The African caracal is a small cat similar in size to the bobcat. They are well recognized by the tufts of hair which grow on the points of their large ears. They have eyes which are oversized in relation to the rest of their head. Males weigh in the region of 35 pounds when mature and have a body of 30 to 40 inches long. Hunting one of these shy animals is extremely rewarding and takes a good amount of patience, with luck on your side.
The African caracal can be hunted throughout South Africa; they are listed as least concern in South Africa so a permit is not needed. They can also be taken in Namibia, but permits need to be issued from Namibian authorities and thus needs to be applied for beforehand. The African Caracal can also be hunted in Zimbabwe, Tanzania and Ethiopia. Mozambique has put a ban on the hunting of all small cats as from 2010, so the African Caracal may not be taken there.
Hunting The African Caracal is not easy; they are very shy cats and keep their presence unknown. In order to successfully hunt these cats, one needs to outwit them in what they are good at. Many Outfitters hunt Caracal by calling them . A FoxPro or similar device mouth call is used to make distress calls of small game which will entice the cat to come and have a look. Although this method is successful to an extent, it is not very reliable as a cat will only come in if it is close by in the area, It also needs to be done at night. You may be very lucky to bump a caracal while out hunting something else; you will need to shoot very quickly and accurately, as they do not waste time when making an escape.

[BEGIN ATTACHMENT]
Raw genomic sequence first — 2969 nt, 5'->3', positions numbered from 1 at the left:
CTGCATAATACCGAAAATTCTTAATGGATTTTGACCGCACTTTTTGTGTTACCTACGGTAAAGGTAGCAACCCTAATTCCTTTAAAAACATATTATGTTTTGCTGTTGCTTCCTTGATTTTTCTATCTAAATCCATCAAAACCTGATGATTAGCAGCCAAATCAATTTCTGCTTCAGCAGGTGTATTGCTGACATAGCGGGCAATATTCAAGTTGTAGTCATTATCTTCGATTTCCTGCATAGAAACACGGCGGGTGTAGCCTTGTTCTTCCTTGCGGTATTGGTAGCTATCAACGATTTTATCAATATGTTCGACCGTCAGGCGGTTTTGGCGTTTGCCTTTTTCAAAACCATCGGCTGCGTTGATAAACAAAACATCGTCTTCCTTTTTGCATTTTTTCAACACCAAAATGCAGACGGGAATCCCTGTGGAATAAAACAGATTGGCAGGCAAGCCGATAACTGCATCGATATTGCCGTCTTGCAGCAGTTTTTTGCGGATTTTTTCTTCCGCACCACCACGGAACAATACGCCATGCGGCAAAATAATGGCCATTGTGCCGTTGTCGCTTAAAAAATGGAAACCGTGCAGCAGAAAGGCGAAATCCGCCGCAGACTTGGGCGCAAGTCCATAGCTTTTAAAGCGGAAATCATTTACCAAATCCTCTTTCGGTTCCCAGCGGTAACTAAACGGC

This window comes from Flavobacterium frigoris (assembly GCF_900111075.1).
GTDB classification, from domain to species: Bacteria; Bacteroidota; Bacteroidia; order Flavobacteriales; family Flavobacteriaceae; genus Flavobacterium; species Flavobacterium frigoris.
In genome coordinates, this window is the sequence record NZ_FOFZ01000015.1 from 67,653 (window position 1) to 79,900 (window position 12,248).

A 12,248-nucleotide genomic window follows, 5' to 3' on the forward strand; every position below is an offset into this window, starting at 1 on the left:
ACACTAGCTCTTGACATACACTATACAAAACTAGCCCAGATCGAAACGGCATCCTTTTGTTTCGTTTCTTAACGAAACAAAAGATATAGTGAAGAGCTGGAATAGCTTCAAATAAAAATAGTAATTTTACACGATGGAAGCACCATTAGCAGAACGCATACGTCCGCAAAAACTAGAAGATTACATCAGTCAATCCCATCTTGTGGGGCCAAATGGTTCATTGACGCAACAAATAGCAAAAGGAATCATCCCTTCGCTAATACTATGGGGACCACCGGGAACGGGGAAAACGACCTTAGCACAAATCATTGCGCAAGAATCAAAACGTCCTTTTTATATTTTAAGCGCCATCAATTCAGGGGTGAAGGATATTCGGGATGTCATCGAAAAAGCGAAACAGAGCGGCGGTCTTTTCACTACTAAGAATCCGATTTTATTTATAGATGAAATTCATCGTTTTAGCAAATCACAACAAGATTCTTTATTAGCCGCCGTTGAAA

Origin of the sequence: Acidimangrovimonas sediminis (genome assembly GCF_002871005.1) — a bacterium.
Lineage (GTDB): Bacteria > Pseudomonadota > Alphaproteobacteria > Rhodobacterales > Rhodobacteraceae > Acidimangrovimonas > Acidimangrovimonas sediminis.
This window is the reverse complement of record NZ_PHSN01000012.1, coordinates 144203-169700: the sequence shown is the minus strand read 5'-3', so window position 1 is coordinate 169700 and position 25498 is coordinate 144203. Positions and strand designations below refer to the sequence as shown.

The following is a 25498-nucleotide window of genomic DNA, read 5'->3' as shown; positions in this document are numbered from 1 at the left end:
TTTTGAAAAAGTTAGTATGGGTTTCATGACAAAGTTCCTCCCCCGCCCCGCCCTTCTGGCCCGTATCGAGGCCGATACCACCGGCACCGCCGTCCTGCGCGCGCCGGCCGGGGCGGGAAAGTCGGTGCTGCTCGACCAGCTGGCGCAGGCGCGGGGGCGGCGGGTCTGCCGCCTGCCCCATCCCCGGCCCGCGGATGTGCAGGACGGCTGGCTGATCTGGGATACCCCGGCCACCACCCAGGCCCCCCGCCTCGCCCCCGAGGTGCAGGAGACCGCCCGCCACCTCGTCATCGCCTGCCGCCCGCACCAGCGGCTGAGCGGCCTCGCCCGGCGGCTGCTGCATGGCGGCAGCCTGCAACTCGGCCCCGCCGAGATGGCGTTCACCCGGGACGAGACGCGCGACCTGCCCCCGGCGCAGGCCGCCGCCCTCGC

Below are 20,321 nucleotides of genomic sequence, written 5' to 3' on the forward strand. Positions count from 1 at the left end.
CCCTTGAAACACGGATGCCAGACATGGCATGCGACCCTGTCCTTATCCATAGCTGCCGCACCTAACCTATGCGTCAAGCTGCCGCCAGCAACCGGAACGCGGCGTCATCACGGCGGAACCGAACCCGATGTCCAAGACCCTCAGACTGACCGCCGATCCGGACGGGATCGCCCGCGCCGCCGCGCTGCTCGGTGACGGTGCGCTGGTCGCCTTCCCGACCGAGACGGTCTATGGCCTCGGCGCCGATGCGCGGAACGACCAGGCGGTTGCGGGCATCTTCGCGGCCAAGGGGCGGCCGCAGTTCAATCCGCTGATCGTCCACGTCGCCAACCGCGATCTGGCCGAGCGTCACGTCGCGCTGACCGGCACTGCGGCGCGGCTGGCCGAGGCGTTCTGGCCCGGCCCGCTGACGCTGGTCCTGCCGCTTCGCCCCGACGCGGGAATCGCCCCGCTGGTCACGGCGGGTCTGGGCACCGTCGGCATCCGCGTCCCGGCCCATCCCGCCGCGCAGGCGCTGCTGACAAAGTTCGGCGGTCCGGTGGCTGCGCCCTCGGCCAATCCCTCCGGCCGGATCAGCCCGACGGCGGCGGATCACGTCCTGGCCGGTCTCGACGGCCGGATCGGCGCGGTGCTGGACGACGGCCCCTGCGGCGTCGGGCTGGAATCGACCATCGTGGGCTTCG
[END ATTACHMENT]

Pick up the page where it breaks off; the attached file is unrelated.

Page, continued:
Baiting for caracal is also very tricky and usually only works by chance. Baiting for caracal without any fresh sign of the animal is a shot in the dark. In order to successfully bait one needs to find a fresh caracal kill from the previous evening and then build a blind and sit and wait for the cat to return. During the times that small antelope are lambing, Caracal are very active and finding such a kill is common- if the cats are in the area.
Another method which has proven itself is the use of dogs. The dogs will be sent on a scent of a Caracal until they come into contact with the cat. A Caracal will immediately climb into a nearby tree when in danger from the dogs. By the use of GPS collars on the dogs, you can track them and of course hear their howling. The hunter will then need to catch up and shoot the cat while it is bayed in the tree. This is a physical hunt but extremely rewarding and seeing the dogs work is amazing. Hunting Caracal with dogs is illegal in Tanzania, Ethiopia and Namibia.
In South Africa it is legal to hunt Caracal with dogs, as they actually are a pest to small stock farmers in the areas in which they occur. In Zimbabwe the African Caracal may only be hunted with the dogs on privately owned land, and not on a hunting concession. Hunting caracal at night by calling, or sitting in a blind is legal in South Africa, providing that the land owner has the necessary night hunting permit in hand.
When targeting African Caracal, the best caliber to use is a small centre fire calibre, in order not to damage the trophy. If hunting Caracal with the use of dogs, a shotgun can also be used as shots are close by and need to be taken really quickly.
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